Tuesday, 6 March 2012

writing grant proposals gives the writer more benefits than just the potential money they represent

My focus the past few weeks has been preparing a grant proposal. This is my first attempt at a major, multi-page, grant proposal. I have done minor proposals in the past—the field work for my master’s project was funded with a small GSA grant, and I have obtained a fair few travel grants over the years. Indeed, before submitting this proposal I was in the happy place of being able to truthfully state that I have received 100% of the grants for which I have applied. Needless to say, in addition to wanting this proposal to be successful because of what it would mean to my ability to do science (many of the steps in the process are expensive), that past success rate means that I am even more keen to have this application succeed, since it would be lovely to keep the 100% successful rate for a bit longer.

What have I learned about the grant-writing process? Well, for starters it is very good that I did the initial submission of the application a full week before the deadline, even though I knew that I did not yet have all of the information from my boss that I needed. Why? Because I had forgotten, until I saw that section of the webpage, that a grant application, like job applications, require letters of reference. By doing the submission of the first draft of the paper a week early it gave me the opportunity to remember that important detail, and to contact my referees to ask if they would be able to write a letter before the deadline. How would I have looked if I had had to write to them with only a few hours to spare before the deadline? (Note: the letters of reference have the same deadline as the application itself. If they don’t get it in by then their words will not be heard by the review committee. However, the web page is kind enough to email us applicants when our letters of reference are uploaded into the system, so that we know that they are done and don’t need to worry about that part.)

What else have I learned? There are three sections to the application packet. The first is where you describe the planned project: why it is scientifically interesting and why humanity will benefit from the project. The second is where you describe the scientist(s) who will do the research (that would be me, in this case) and explain why my background makes me the perfect person to do this particular research, and the third describes the institution at which the research will be conducted and why it is the perfect place to undertake such a project. Not surprisingly, I found the first two sections easier to write than the third, since I am so new to this institution. Fortunately, my boss was able to provide me with much helpful information to make the third section come together as it should.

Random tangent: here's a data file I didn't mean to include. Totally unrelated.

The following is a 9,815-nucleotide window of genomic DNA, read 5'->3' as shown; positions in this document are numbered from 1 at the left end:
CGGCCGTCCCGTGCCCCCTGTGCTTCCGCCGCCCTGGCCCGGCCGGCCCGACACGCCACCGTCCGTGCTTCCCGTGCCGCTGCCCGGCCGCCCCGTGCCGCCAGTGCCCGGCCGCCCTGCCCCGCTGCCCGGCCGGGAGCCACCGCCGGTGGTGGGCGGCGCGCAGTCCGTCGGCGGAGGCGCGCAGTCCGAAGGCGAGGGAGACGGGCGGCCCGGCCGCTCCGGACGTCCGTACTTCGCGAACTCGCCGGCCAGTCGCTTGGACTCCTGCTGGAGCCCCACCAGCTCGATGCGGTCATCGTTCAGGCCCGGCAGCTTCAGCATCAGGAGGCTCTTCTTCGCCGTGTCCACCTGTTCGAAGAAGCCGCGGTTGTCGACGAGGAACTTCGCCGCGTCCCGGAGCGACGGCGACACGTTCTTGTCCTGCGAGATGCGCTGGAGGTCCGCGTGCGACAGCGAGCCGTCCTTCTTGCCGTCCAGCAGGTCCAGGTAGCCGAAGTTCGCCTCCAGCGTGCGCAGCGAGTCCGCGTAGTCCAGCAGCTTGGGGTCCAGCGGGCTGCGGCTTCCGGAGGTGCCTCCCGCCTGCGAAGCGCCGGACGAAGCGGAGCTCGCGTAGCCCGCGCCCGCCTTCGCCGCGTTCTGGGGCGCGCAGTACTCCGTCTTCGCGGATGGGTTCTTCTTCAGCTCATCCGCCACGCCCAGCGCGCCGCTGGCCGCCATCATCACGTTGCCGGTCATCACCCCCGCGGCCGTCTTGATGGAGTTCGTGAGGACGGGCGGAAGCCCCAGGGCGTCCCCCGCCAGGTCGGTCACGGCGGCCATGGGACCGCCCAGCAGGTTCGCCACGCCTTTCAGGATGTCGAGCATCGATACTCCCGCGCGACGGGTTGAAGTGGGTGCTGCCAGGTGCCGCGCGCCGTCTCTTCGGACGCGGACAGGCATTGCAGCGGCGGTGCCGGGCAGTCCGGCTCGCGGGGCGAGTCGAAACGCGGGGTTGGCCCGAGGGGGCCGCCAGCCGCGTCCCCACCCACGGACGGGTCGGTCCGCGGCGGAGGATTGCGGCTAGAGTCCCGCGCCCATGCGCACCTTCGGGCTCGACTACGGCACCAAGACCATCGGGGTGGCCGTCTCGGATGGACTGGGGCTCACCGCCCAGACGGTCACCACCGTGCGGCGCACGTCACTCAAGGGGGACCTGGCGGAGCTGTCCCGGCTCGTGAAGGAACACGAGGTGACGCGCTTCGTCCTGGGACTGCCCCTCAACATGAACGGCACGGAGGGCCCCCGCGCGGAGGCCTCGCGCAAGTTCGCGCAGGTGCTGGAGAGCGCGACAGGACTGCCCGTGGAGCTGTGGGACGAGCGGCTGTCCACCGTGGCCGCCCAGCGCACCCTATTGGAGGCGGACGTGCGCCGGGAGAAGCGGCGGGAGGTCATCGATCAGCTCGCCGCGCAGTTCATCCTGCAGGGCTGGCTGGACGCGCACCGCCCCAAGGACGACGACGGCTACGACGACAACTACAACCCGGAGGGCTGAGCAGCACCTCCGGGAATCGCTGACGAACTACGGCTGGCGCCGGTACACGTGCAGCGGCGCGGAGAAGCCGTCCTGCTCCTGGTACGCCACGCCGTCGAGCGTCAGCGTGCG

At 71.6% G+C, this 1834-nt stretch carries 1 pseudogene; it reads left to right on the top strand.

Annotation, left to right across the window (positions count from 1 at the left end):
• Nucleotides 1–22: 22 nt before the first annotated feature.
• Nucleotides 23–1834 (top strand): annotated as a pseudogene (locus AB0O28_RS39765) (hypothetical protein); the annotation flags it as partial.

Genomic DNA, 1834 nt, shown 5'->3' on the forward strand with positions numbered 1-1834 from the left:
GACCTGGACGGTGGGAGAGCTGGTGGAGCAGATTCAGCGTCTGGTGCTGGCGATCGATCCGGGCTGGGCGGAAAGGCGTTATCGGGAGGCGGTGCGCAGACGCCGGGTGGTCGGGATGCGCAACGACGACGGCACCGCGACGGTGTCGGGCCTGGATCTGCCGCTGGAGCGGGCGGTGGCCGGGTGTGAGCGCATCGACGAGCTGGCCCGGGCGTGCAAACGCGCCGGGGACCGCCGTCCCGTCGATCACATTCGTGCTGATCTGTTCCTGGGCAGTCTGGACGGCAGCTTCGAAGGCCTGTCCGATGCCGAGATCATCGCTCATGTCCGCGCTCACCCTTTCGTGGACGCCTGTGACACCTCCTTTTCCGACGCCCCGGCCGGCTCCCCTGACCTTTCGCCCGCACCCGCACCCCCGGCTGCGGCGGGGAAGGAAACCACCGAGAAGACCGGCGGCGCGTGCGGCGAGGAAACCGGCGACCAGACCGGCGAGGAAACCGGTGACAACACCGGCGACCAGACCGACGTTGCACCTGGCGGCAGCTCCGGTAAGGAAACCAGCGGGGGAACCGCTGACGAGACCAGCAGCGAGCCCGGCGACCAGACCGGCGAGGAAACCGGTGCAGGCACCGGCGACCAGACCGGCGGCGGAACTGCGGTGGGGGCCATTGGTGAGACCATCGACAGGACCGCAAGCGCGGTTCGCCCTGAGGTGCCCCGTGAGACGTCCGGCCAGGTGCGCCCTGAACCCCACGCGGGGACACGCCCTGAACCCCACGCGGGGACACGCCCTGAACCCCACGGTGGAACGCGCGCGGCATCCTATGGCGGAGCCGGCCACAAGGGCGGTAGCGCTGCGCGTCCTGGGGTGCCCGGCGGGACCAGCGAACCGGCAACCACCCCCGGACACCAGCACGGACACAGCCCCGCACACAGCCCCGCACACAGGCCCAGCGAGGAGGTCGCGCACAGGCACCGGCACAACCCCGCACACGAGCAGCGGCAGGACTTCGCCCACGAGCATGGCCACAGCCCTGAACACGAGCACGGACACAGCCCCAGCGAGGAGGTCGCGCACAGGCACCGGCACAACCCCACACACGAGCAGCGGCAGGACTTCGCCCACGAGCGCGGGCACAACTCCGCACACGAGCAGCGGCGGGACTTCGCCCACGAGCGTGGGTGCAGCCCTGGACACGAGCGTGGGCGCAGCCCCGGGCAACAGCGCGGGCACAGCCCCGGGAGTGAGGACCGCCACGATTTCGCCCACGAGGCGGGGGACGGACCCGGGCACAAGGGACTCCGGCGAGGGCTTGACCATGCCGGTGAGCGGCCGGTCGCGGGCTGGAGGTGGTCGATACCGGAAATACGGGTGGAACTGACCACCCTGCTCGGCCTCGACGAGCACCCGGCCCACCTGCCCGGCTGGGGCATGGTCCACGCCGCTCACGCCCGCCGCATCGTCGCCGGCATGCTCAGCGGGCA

I think that the thing which most helped me with this grant application process is all of the many job applications for academic positions I have done over the years since my PhD first started to draw to a close. The two processes are very similar. However, all in all, I think I have a preference for writing grant applications to job applications—there isn’t quite as much riding on it. If I don’t get this grant I still have a job, I still continue to eat and have a roof over my head. In this particular case I even still get to do the research I speak of in the proposal, since this grant is aimed at researchers who already have an employment contract and a project in progress, but wish additional fund so as to improve the list of what they can accomplish in the process. This level of security permits me to be happy about what I have accomplished over the last few weeks of working on the application—I now have an even better understanding of what my research will entail and how and when I will accomplish various tasks. Even if for some reason my grant is unsuccessful I still gain immense benefit from the process of writing up that work plan and the abstract saying what I will be doing. Besides, you never know—mine might be one of the applications chosen for funding. If I didn’t ask they wouldn’t be able to tell me ‘yes”.


Mike Licht said...

After awards are announced, get a debriefing -- even if you get the money. Find out what panelists thought was strong and what they thought was the weakest element of your proposal. That will help you write better proposals in the future.

Good luck.

off the shelf edge said...

congrats on your WoGE win - looking forward to your contribution!

sbo said...